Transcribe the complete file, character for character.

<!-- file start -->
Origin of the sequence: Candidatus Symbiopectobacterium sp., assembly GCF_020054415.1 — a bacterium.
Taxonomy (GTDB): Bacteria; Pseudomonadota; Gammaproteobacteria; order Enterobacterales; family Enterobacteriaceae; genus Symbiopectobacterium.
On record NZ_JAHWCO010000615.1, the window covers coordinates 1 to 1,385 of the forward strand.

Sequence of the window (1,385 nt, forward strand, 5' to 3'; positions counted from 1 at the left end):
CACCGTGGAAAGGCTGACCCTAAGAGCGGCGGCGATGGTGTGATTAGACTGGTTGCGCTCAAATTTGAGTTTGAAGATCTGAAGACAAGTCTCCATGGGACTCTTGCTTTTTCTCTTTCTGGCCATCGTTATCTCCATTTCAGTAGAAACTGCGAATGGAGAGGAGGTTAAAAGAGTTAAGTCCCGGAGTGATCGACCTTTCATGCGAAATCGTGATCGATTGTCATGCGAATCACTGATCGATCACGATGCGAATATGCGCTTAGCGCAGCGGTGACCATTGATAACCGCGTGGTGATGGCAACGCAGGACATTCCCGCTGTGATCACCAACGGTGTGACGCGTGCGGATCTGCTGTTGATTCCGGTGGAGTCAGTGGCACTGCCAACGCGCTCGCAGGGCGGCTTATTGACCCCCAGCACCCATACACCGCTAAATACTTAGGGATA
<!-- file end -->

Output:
Origin of the sequence: Candidatus Symbiopectobacterium sp., assembly GCF_020054415.1 — a bacterium.
Taxonomy (GTDB): Bacteria; Pseudomonadota; Gammaproteobacteria; order Enterobacterales; family Enterobacteriaceae; genus Symbiopectobacterium.
On record NZ_JAHWCO010000615.1, the window covers coordinates 1 to 1,385 of the forward strand.

Sequence of the window (1,385 nt, forward strand, 5' to 3'; positions counted from 1 at the left end):
CACCGTGGAAAGGCTGACCCTAAGAGCGGCGGCGATGGTGTGATTAGACTGGTTGCGCTCAAATTTGAGTTTGAAGATCTGAAGACAAGTCTCCATGGGACTCTTGCTTTTTCTCTTTCTGGCCATCGTTATCTCCATTTCAGTAGAAACTGCGAATGGAGAGGAGGTTAAAAGAGTTAAGTCCCGGAGTGATCGACCTTTCATGCGAAATCGTGATCGATTGTCATGCGAATCACTGATCGATCACGATGCGAATATGCGCTTAGCGCAGCGGTGACCATTGATAACCGCGTGGTGATGGCAACGCAGGACATTCCCGCTGTGATCACCAACGGTGTGACGCGTGCGGATCTGCTGTTGATTCCGGTGGAGTCAGTGGCACTGCCAACGCGCTCGCAGGGCGGCTTATTGACCCCCAGCACCCATACACCGCTAAATACTTAGGGATA